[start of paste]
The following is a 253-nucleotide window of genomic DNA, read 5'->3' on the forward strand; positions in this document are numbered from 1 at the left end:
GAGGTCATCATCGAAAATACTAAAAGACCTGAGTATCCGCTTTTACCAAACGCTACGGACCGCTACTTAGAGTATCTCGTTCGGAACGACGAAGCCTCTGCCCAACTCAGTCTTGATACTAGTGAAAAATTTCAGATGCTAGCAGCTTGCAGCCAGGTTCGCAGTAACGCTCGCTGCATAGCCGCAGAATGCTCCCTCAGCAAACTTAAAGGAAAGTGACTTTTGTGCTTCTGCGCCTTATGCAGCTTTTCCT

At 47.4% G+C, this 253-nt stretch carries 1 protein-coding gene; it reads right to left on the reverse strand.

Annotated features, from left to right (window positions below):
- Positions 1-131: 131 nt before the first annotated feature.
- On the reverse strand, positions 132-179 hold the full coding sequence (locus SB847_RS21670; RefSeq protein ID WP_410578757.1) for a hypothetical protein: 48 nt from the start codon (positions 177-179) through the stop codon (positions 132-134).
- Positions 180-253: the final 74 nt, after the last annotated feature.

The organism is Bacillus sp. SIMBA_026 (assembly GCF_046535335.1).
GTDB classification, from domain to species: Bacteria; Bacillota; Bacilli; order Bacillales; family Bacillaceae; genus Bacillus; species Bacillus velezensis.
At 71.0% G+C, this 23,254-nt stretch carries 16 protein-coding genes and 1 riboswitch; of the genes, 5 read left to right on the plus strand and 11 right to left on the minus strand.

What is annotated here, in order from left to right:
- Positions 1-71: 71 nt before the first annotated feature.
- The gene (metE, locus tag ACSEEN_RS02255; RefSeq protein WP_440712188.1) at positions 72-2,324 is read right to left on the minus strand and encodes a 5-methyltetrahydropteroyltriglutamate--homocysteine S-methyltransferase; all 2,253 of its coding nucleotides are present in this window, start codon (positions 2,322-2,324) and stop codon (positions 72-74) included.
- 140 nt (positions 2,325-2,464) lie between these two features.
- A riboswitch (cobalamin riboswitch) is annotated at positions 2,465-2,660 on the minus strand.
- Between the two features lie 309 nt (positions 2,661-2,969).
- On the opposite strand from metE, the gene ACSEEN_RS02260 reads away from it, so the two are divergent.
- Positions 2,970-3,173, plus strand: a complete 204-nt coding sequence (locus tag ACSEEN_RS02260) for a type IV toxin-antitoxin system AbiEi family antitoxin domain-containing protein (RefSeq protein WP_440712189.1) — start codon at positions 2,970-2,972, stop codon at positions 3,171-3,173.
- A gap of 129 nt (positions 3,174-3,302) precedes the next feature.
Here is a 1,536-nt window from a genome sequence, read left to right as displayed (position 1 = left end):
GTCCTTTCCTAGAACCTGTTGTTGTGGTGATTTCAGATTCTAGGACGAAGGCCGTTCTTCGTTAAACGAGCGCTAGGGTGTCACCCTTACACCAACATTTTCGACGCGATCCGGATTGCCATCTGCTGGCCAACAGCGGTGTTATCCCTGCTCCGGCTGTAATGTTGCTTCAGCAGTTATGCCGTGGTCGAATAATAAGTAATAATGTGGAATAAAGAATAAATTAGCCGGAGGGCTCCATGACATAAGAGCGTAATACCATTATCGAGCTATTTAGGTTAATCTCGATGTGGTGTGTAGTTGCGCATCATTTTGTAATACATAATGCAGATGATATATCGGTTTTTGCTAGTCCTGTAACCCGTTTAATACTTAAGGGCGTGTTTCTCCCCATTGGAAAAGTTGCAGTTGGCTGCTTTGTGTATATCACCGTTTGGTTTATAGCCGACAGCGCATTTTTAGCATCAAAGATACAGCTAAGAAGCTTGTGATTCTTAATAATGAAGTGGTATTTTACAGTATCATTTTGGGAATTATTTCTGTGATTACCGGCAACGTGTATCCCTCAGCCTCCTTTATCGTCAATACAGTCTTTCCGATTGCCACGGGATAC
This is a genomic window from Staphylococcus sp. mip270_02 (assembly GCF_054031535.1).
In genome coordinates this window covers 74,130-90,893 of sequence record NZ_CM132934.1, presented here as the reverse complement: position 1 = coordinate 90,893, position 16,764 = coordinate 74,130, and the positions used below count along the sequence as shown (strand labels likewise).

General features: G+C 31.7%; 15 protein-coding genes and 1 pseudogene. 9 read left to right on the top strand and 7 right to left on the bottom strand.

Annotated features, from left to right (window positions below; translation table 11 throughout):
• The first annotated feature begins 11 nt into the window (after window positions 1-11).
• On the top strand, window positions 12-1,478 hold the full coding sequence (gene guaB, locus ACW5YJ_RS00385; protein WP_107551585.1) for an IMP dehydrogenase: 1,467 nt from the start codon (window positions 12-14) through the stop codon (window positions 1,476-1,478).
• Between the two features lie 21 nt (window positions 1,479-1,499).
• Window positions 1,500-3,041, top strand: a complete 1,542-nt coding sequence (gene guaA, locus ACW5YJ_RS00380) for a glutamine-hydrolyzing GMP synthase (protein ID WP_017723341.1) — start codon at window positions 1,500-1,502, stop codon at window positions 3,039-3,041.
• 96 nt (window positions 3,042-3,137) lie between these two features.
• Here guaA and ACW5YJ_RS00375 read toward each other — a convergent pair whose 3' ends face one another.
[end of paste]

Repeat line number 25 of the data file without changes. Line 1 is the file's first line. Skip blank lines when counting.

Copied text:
Annotated features, from left to right (window positions below; translation table 11 throughout):